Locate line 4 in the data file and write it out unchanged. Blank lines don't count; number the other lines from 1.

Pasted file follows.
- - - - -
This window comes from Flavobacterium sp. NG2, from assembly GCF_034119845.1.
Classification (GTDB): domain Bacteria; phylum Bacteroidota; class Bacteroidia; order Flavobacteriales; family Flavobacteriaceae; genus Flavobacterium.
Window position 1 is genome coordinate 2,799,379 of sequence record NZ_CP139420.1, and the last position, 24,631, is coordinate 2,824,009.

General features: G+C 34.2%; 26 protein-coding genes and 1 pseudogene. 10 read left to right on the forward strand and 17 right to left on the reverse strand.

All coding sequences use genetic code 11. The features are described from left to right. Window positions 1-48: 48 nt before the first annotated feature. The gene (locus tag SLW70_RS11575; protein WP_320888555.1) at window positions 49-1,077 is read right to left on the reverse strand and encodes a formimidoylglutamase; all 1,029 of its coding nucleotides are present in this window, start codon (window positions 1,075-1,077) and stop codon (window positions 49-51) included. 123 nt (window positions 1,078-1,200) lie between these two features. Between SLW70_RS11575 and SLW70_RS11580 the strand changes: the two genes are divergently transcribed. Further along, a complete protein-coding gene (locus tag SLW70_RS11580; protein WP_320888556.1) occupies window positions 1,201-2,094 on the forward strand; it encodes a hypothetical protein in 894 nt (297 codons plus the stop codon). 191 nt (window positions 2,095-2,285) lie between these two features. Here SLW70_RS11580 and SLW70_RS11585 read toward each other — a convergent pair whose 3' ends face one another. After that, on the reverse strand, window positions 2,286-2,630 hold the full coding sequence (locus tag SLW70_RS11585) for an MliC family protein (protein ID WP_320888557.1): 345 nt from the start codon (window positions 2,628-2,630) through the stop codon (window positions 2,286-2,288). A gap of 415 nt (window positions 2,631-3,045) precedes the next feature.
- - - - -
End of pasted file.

General features: G+C 34.2%; 26 protein-coding genes and 1 pseudogene. 10 read left to right on the forward strand and 17 right to left on the reverse strand.